Yet whisper it - Forest had also made changes to their starting eleven on Sunday, albeit not as many as Arsenal. For the twice champions of Europe the league is also the priority this season, firstly by avoiding relegation to the third tier and secondly by making a run for the playoffs and possible ascension to the Premier League, where many feel they still belong.

Forest dream of a steady ship more than any flash in the pan cup win. They have employed 16 different managers in eight years - an extraordinarily unstable spell in the history of a club who kept just one manager (Brian Clough) between 1975 and 1993, an outstanding one of course.

Caretaker Gary Brazil did not react as expected to the 'Cup shock' the commentators were insisting was ensuing, merely smiling ruefully as his side scored four impressive goals, well aware that more meaningful battles lie ahead.

The media do their best to insist 'The Magic of the Cup' lives on and that it is far from a sideshow, but try as I might I could not bring myself to anything like elation as my side beat higher league opposition.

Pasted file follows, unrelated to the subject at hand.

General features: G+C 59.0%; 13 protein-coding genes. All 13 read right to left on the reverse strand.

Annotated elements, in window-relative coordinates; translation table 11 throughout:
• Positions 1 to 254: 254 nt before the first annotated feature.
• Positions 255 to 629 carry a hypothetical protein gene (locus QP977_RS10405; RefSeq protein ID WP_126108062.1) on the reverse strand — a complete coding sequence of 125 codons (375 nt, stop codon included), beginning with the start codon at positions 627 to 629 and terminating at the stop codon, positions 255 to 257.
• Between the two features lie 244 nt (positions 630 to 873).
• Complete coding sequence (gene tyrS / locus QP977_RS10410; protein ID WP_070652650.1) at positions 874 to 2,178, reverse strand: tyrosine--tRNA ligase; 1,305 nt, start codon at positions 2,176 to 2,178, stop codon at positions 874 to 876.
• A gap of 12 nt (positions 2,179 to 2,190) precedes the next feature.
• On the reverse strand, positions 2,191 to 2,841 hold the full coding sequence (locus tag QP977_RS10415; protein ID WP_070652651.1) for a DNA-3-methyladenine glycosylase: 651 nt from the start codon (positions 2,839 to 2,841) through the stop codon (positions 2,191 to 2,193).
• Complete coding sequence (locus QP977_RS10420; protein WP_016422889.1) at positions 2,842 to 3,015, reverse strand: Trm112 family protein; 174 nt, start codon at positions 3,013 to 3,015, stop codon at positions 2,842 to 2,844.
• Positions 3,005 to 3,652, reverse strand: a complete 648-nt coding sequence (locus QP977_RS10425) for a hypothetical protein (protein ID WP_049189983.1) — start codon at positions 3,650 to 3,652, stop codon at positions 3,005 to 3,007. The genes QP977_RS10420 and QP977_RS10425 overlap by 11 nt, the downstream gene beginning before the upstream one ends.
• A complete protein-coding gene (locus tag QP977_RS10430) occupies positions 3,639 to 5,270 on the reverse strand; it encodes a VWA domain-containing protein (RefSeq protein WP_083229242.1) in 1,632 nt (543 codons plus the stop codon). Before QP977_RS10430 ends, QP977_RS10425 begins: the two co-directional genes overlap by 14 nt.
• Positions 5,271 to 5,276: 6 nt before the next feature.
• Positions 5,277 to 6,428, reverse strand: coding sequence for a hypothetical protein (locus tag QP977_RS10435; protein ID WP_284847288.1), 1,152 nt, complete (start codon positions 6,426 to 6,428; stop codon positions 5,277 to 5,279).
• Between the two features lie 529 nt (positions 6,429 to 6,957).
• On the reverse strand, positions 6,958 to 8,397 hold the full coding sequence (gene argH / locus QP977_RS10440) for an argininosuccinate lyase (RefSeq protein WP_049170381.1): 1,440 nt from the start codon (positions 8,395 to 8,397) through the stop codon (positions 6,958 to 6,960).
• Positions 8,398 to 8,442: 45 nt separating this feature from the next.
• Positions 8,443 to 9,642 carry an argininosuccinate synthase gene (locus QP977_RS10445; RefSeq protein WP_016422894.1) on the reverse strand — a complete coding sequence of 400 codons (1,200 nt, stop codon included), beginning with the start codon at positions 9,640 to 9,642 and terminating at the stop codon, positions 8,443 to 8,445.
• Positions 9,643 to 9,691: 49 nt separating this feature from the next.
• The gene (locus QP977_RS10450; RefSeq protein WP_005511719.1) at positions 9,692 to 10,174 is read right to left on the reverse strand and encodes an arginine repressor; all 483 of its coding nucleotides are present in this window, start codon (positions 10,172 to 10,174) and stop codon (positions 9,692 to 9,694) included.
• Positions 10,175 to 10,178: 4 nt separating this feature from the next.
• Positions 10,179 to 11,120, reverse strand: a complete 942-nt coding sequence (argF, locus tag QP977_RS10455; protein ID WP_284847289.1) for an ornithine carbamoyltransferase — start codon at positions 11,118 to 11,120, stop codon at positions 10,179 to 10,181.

If the press did not talk up their product they would in effect be betraying their raison d'etre, so journalists inhabit a bizarre middle-earth where they pretend there is something to get excited about, when most can see the emperor has lost his clothes.

A couple of years ago Fleet Street slated the then Manchester United manager Louis Van Gaal, a notoriously obstinate character at the best of times, when he failed to acknowledge the special character of the F.A. Cup, a trophy he went on to capture.

When urged at a press conference before the semi-final to supply the quotes the reporters wanted for the articles they had already planned, he replied disinterested, to the chagrin of the frustrated hacks who as ever had arrived with agendas to fullfil.